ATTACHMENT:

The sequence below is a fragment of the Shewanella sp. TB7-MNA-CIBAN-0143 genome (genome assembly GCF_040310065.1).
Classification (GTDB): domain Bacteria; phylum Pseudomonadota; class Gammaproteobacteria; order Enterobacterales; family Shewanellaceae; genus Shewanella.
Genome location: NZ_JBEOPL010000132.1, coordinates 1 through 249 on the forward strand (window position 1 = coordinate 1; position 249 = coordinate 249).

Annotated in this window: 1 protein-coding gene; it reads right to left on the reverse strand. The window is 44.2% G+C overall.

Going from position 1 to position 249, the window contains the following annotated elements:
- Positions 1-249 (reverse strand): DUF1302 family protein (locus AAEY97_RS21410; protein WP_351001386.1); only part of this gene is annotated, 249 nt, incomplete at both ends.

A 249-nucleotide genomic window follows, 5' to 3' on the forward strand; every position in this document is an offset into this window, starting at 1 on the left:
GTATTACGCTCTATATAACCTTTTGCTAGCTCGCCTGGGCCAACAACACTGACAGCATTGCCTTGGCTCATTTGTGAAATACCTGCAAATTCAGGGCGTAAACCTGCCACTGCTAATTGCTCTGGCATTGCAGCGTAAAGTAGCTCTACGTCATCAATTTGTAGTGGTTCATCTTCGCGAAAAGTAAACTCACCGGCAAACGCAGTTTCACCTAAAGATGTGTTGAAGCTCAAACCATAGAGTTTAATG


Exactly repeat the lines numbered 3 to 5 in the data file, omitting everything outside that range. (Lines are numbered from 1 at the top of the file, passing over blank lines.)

Genome location: NZ_JBEOPL010000132.1, coordinates 1 through 249 on the forward strand (window position 1 = coordinate 1; position 249 = coordinate 249).

Annotated in this window: 1 protein-coding gene; it reads right to left on the reverse strand. The window is 44.2% G+C overall.

Going from position 1 to position 249, the window contains the following annotated elements: